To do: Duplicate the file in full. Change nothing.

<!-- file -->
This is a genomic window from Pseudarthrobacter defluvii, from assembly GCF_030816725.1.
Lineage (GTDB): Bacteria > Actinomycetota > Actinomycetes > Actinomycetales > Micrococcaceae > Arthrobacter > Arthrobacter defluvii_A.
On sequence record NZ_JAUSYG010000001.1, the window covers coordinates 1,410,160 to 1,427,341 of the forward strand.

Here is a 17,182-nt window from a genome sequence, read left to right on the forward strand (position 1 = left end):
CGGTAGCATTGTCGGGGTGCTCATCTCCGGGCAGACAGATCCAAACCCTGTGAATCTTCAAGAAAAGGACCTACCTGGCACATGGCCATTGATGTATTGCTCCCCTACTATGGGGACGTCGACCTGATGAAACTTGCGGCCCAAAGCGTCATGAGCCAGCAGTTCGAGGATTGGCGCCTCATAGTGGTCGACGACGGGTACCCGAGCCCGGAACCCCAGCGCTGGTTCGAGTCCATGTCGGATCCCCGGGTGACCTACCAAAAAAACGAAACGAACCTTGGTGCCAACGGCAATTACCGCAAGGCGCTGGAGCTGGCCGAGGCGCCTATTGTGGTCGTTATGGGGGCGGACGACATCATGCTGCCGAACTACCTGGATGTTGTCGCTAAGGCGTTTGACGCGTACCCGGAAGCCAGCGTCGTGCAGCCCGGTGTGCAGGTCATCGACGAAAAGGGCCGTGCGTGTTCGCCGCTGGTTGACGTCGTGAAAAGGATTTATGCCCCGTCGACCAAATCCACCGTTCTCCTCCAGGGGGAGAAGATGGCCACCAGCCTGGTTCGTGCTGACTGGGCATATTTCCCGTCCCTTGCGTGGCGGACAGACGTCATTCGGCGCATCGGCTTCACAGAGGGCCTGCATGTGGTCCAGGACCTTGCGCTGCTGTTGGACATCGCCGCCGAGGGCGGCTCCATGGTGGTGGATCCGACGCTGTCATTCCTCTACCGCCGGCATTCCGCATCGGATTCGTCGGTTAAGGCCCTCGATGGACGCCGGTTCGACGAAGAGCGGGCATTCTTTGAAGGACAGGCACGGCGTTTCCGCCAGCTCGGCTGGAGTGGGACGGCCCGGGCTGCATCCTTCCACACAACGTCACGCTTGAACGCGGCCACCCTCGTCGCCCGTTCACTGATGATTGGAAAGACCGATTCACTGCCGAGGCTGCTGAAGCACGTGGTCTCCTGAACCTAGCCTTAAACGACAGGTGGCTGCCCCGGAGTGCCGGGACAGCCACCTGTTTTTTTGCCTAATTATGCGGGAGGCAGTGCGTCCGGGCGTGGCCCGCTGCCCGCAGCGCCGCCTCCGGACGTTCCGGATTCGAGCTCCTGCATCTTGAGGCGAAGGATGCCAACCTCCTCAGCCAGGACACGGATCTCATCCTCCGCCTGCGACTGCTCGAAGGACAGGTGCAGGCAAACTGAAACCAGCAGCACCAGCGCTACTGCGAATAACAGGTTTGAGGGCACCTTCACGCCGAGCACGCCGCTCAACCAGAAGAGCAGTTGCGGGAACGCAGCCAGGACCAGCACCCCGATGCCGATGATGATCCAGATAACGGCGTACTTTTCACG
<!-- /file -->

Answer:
This is a genomic window from Pseudarthrobacter defluvii, from assembly GCF_030816725.1.
Lineage (GTDB): Bacteria > Actinomycetota > Actinomycetes > Actinomycetales > Micrococcaceae > Arthrobacter > Arthrobacter defluvii_A.
On sequence record NZ_JAUSYG010000001.1, the window covers coordinates 1,410,160 to 1,427,341 of the forward strand.

Here is a 17,182-nt window from a genome sequence, read left to right on the forward strand (position 1 = left end):
CGGTAGCATTGTCGGGGTGCTCATCTCCGGGCAGACAGATCCAAACCCTGTGAATCTTCAAGAAAAGGACCTACCTGGCACATGGCCATTGATGTATTGCTCCCCTACTATGGGGACGTCGACCTGATGAAACTTGCGGCCCAAAGCGTCATGAGCCAGCAGTTCGAGGATTGGCGCCTCATAGTGGTCGACGACGGGTACCCGAGCCCGGAACCCCAGCGCTGGTTCGAGTCCATGTCGGATCCCCGGGTGACCTACCAAAAAAACGAAACGAACCTTGGTGCCAACGGCAATTACCGCAAGGCGCTGGAGCTGGCCGAGGCGCCTATTGTGGTCGTTATGGGGGCGGACGACATCATGCTGCCGAACTACCTGGATGTTGTCGCTAAGGCGTTTGACGCGTACCCGGAAGCCAGCGTCGTGCAGCCCGGTGTGCAGGTCATCGACGAAAAGGGCCGTGCGTGTTCGCCGCTGGTTGACGTCGTGAAAAGGATTTATGCCCCGTCGACCAAATCCACCGTTCTCCTCCAGGGGGAGAAGATGGCCACCAGCCTGGTTCGTGCTGACTGGGCATATTTCCCGTCCCTTGCGTGGCGGACAGACGTCATTCGGCGCATCGGCTTCACAGAGGGCCTGCATGTGGTCCAGGACCTTGCGCTGCTGTTGGACATCGCCGCCGAGGGCGGCTCCATGGTGGTGGATCCGACGCTGTCATTCCTCTACCGCCGGCATTCCGCATCGGATTCGTCGGTTAAGGCCCTCGATGGACGCCGGTTCGACGAAGAGCGGGCATTCTTTGAAGGACAGGCACGGCGTTTCCGCCAGCTCGGCTGGAGTGGGACGGCCCGGGCTGCATCCTTCCACACAACGTCACGCTTGAACGCGGCCACCCTCGTCGCCCGTTCACTGATGATTGGAAAGACCGATTCACTGCCGAGGCTGCTGAAGCACGTGGTCTCCTGAACCTAGCCTTAAACGACAGGTGGCTGCCCCGGAGTGCCGGGACAGCCACCTGTTTTTTTGCCTAATTATGCGGGAGGCAGTGCGTCCGGGCGTGGCCCGCTGCCCGCAGCGCCGCCTCCGGACGTTCCGGATTCGAGCTCCTGCATCTTGAGGCGAAGGATGCCAACCTCCTCAGCCAGGACACGGATCTCATCCTCCGCCTGCGACTGCTCGAAGGACAGGTGCAGGCAAACTGAAACCAGCAGCACCAGCGCTACTGCGAATAACAGGTTTGAGGGCACCTTCACGCCGAGCACGCCGCTCAACCAGAAGAGCAGTTGCGGGAACGCAGCCAGGACCAGCACCCCGATGCCGATGATGATCCAGATAACGGCGTACTTTTCACG